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Major EU report on Wales funding allays fears of complete cash withdrawal

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The threat to hundreds of millions of pounds of annual funding from the EU to Wales has been calmed following the publication of the 5th Report on Cohesion Policy by the European Commission, released this afternoon.

 

Proposals had previously been discussed at EU level that would have meant that Wales would not have been able to benefit from Structural Funding after-2013, depriving vital projects of cash designed to promote economic and social development in deprived communities.  However, following a long campaign by Welsh MEPs, in conjunction with their counterparts from other European regions, officials have now moved to safeguard the investment schemes and to ensure that countries, like Wales, do not miss out.

 

Welsh Labour MEP, DEREK VAUGHAN, speaking from the European Parliament in Brussels, said:

 

“The European Commission have listened carefully to the arguments that we have put forward and made a number of concessions that will prove to be beneficial in securing continuing investment for Wales.”

 

“Although, this is only the consultation stage on the future of Structural Funding, the vast majority of concerns that would have been hugely detrimental to Wales have now been satisfactorily addressed.”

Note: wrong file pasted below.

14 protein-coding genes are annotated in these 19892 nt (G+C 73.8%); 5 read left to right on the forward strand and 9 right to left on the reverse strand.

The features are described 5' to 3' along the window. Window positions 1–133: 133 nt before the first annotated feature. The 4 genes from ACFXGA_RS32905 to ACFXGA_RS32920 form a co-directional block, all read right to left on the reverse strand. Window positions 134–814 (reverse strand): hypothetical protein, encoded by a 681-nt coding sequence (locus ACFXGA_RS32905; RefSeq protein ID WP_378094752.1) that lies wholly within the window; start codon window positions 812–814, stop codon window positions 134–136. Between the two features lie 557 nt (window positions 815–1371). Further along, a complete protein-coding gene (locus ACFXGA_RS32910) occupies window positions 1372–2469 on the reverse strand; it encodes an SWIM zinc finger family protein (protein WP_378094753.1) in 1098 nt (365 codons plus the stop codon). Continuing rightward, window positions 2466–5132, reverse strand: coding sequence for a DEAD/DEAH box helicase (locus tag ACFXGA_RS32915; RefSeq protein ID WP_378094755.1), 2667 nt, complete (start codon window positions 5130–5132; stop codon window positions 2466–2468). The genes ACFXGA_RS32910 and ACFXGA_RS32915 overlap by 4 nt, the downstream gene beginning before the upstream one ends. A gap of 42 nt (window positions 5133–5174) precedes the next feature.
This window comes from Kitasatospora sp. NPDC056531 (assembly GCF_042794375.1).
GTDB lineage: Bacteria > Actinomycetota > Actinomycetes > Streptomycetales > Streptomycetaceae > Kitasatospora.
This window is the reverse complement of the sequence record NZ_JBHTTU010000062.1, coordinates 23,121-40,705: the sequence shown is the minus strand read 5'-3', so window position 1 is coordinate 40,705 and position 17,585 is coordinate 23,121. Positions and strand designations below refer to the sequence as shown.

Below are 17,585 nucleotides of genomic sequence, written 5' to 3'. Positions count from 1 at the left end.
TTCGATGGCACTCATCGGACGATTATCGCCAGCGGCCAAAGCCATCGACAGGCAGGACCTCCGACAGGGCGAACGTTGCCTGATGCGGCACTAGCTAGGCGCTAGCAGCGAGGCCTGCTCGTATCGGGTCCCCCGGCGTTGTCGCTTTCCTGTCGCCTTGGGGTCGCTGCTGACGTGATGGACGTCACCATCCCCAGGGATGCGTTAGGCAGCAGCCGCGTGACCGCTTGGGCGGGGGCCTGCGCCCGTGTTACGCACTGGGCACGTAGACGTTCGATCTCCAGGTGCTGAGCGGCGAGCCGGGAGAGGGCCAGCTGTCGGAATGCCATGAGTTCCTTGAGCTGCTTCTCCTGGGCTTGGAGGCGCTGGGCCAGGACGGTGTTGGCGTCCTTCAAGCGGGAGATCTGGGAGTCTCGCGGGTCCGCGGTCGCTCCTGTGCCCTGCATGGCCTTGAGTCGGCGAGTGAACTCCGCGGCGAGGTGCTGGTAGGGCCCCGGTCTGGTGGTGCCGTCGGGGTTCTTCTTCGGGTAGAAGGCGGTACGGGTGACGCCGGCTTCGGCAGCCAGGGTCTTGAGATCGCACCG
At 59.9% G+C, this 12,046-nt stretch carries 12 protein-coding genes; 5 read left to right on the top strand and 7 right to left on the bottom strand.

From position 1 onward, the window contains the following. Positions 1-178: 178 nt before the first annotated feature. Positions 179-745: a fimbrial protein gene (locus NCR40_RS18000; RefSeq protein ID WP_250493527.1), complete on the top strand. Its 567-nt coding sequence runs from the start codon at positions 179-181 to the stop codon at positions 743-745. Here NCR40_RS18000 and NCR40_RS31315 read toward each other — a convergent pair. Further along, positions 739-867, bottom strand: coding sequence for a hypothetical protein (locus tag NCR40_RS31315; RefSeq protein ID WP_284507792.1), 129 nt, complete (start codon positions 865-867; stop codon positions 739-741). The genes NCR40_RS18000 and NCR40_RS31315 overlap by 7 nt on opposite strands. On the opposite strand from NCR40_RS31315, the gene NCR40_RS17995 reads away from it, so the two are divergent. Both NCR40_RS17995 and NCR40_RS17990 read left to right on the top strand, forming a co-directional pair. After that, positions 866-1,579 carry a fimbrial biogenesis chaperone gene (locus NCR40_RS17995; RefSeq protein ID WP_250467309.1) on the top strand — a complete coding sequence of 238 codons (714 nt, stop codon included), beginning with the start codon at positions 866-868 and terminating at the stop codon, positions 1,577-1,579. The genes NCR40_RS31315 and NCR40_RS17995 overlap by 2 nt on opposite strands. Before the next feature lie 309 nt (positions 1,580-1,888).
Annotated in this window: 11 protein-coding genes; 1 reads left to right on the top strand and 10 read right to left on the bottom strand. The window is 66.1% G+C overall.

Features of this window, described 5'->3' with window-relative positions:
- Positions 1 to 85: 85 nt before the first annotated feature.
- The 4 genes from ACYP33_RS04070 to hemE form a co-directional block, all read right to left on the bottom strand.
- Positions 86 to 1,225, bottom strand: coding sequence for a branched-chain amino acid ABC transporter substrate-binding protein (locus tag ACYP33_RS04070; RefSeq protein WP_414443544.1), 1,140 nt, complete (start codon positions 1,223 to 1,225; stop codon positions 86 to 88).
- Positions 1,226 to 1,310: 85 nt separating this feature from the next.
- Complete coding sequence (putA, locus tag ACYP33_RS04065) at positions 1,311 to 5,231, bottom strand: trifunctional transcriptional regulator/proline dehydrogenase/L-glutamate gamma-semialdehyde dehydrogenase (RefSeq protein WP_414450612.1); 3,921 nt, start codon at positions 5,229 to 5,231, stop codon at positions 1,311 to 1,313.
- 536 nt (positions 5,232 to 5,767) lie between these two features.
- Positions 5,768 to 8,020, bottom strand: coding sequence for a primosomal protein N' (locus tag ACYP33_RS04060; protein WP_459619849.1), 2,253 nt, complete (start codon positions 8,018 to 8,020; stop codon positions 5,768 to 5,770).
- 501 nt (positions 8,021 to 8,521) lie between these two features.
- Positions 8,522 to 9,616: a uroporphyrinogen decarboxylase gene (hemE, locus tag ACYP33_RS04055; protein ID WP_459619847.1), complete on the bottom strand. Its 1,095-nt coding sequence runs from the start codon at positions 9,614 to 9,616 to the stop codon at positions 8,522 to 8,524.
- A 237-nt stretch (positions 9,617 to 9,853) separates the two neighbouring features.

“I am pleased that Structural Funding will remain available to all regions of the EU and that transitional status will be awarded to regions, such as Wales, who are at risk of falling out of the qualifying criteria for Convergence.  This is great news for areas including West Wales and the Valleys who otherwise would have been suddenly jettisoned from receiving this support.”

 

“A scheme similar to Competitiveness will still be in place after 2013 and the European Social Fund remains as part of EU regional policy for the foreseeable future – both highly significant announcements which will make a huge difference to large parts of Wales.”

 

Mr Vaughan added:

 

“The publication of this report has, quite rightly, been seen as one of the most important events in Wales’ relationship with the EU in recent years.  I look forward to seeing further details and more specific commitments being made in due course.  However, the tone and content of the report is reassuring for Wales – particularly at a time of such economic uncertainty and coalition cutbacks – and I give a cautious welcome to what I have seen today.”

 

- Wednesday, 10 November 2010 -

 

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